Finding a husband is proving to be a Herculean task for well-educated women in Kenya. And the hitch lies in academics.
In a surprising trend, enrollment of women students in Kenya's 24 universities - 18 private and six public - has surpassed that of the male compatriots by a ratio of three to one. The phenomenon, of the last four years, has got local authorities thinking.
According to the Ministry of Education, 60,000 students are enrolled for undergraduate courses. Of this figure, 45,000 are women. Furthermore, of the registered 7,000 graduate students, only 2,500 are men. This implies that for every single male student there are three female students studying at the universities. According to the 2001 Census, in Kenya women out populated the men by a ratio of 2:1.
As a result of the enrollment disparities, in terms of gender, Kenyan society is now witnessing women becoming increasingly shy of marrying lesser-educated men.
According to a news research carried by 'The Anvil', a tabloid weekly published by the University of Nirobi (UON), the scarcity of well-educated men is setting in a new mentality towards the institution of marriage. An editorial, aptly titled 'The Amazon's Turn', states: "A paradigm shift is slowly eating into the Kenyan society and gladly it's the previously eternal victims who have come of age, deservedly asserting themselves as fit and ready to lead by tearing into sexual stereotypes that have long served no noble purpose save to engender servitude across the gender divide. For hooray, women have veritably realised that being academically smart is liberating since one can then be in charge of individual choices. And with proportionately more women seeking higher education it is no wonder that many of them are choosing to remain single rather than hitting it off with a man who is putatively an intellectual dwarf."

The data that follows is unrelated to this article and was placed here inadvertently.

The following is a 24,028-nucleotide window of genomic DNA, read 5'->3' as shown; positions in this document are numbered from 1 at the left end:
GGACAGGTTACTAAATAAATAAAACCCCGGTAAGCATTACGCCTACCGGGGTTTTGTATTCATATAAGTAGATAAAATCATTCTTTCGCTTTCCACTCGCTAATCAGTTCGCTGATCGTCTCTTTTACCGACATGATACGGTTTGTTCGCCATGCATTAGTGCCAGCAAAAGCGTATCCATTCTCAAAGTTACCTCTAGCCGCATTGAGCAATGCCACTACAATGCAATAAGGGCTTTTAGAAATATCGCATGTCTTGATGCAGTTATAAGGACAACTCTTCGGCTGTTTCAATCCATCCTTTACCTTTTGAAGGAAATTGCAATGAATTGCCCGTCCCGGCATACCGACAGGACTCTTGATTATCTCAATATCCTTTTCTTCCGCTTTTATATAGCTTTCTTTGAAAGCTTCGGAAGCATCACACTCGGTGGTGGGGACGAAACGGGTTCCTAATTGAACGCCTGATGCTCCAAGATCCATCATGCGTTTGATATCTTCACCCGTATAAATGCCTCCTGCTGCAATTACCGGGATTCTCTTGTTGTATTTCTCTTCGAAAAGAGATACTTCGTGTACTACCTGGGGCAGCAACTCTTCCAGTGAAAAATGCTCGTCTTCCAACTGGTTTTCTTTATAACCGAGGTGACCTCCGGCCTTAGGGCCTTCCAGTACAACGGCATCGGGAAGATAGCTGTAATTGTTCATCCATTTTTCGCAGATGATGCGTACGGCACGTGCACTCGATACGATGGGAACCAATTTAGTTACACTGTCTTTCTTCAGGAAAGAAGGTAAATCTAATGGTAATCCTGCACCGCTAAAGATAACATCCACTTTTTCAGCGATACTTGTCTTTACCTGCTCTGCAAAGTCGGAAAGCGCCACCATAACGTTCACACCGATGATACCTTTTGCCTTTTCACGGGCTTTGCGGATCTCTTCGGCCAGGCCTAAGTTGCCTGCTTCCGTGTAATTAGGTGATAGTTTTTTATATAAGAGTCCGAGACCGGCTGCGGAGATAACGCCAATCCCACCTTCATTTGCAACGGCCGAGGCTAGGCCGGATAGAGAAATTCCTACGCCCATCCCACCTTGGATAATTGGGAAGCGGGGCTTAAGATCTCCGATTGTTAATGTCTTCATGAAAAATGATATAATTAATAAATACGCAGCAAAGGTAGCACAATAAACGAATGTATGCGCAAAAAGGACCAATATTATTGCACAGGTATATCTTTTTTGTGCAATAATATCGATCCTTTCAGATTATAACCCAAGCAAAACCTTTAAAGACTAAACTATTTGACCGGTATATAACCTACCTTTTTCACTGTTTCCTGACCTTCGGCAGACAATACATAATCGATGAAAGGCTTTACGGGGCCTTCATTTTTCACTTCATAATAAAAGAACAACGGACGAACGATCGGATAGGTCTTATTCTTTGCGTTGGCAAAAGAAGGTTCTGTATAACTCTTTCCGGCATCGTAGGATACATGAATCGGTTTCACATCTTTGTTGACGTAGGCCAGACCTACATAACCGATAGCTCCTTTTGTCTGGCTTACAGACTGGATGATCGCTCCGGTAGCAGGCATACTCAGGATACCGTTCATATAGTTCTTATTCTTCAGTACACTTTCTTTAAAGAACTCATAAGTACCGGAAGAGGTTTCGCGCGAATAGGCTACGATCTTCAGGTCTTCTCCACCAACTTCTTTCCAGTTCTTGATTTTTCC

One such example is Wanjiku Mugane, 38, the C.E.O of First Africa Capital, a leading financial consultancy within the East and Central African region. The firm handles gild-edged investment deals worth millions of dollars. Armed with a law degree that is topped with a Master of Business Administration (MBA) from Harvard, Mugane cannot even think of tying the knot with a man endowed with fewer academic qualifications.
"It's not that I am conceited... But today - with a good education, hard work, and some luck - a woman can emerge as top-dog in her chosen field," says Mugane, who for now has no intention of trading her chosen life for marriage.
Fatuma Ali's story is somewhat different from single Mugane's experience and yet, she, too, understands that a spouse's level of formal education should be the decider when one is deciding whom to marry. As a Muslim faithful, Ali, 34, went against the grain by marrying a Sikh. The marriage ended after a protracted four years that intermittently captured local media attention.
While granting her a divorce the Court Magistrate in Nairobi said her husband had 'resorted to religious bigotry on realisation that his wife was a socialite, a go-getter, and academically far more endowed than her husband leading him to mistakenly believe that he was henpecked'.
In retrospect, Ali, the Marketing Manager of Bidco Oils Refinery, East and Central Africa's largest edible oil manufacturer, says, "I must confess that I was starry-eyed. I was in love with love itself and in the circumstances I found myself marrying young. I believed at the time that simple love was all that was required to insulate a marriage from the vagaries that split up families. But I was wrong. Similarity in cerebral thinking is indispensable if one is to be truly happy."